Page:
“It was a bit of a risk I suppose to include the two linked stories. I think it was like the last decision I made before kind of going to print. I remember talking to Dan Bolger from New Island Books, the Commissioning Editor, and saying, “Aw you know, should I do this or not?” because I felt that maybe it hadn’t been done that often in a short story collection, to have two linked stories. But I sort of realized that, well look, it’s all about taking risks, now isn’t it? And I felt that it works, and I wanted (the book) to show more of these characters.”
I have had many versions of what can be broadly stated a “Defend yourself Sir!” conversation with short story writers, wherein I ask them to explain the worth of their genre. And yes, of course that is grossly unfair. Hearkening back to an earlier point, among the thousands (millions?) of questions Sir Paul McCartney has had to field, I rather doubt that one of them has been, “Are rock singles popular?” But, short story writing has been seen as the Desperation Zone for would-be/should-be novelists for far too long. Within that, Roisin O’Donnell gave as eloquent a defense of her genre as any as I have heard.
“It’s not like I think, ‘Today I’m going to write a story about a Somali child.” I would never force it like that. It’s just that if a certain story, a certain voice, comes to me then I follow it, I suppose to see how far it can lead me really. It can be the first line, like, ‘U N I C E F, those were the first English letters I learned how to read’ and, I don’t know, that just came into my head one day and I just really followed that voice to see where it would go.
“I take it for granted that, yeah, that’s what writing is all about, is exploring different perspectives. I think I’d get very bored if I was just writing from my own perspective all the time, you know? I suppose a lot of collections are, you know, I suppose similar to each other. But to me … the whole thing with a short story collection is you have a great opportunity to really take on different voices and different angles and – it may be stating the obvious – but it’s not a novel you know? It doesn’t need to be. Each story doesn’t need to be the same.”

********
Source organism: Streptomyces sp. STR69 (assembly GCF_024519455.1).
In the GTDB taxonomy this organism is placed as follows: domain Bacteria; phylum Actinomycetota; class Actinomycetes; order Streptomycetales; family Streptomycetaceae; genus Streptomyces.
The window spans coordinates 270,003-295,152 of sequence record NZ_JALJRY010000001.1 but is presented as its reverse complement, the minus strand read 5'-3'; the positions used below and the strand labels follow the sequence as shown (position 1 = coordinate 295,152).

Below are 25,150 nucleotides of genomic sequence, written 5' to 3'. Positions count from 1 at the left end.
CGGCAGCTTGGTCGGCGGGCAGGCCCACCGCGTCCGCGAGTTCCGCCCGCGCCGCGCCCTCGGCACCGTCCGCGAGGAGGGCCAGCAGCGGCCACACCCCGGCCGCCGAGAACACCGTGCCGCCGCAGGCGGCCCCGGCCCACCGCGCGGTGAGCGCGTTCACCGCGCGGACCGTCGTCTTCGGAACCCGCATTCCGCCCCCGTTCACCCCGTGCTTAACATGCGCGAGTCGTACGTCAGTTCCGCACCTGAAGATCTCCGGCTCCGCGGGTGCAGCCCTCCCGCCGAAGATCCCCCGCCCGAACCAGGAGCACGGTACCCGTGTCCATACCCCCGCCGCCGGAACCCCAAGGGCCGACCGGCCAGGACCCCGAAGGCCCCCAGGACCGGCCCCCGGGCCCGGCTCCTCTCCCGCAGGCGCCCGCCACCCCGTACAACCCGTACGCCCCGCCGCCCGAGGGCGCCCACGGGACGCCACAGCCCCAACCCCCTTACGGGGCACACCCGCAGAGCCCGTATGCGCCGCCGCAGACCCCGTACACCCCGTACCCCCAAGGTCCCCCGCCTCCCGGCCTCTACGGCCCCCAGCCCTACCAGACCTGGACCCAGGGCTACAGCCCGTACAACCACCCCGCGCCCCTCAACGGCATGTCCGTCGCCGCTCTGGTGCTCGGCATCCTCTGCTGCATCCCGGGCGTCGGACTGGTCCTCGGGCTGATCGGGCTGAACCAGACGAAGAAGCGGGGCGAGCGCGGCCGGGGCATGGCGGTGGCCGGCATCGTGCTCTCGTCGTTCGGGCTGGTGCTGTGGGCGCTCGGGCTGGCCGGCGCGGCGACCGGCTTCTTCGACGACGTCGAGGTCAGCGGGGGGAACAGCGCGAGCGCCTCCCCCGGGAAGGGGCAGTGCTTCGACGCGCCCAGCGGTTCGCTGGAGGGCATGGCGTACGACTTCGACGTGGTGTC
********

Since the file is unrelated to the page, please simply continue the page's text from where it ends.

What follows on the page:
Yes! Aye, that’s the definition of the beast that I have sought. If I might close with a metaphor of Christmas, a novel is like the present under the tree, that major gift that has been chosen with care and a great deal of money spent. And that is all lovely, if the clothes fit or the jewelry fits, and if everything matches the taste of the receiver. But short stories? Those are the Christmas stockings stuffed with fruit and chocolate, silly games and puzzles, and that very odd thing deep down in the toe that you still have with you oh so many, many years later. I bow to the novelists, the great grand gifts they bear. But I hug the short story writers, the Roisin O’Donnells, for they and she are the fonts of endless surprise and surprise, mes chers amis, are the sheer joys that make getting up on Christmas morning, or opening a book, worthwhile. ◊
Hubert O’Hearn is a writer/editor born in Canada and currently living in Ireland. Author of four books, as a reviewer he has previously been on the editorial staff of Winnipeg Review, San Francisco Book Review, Le Herald de Paris et Cie and many other publications.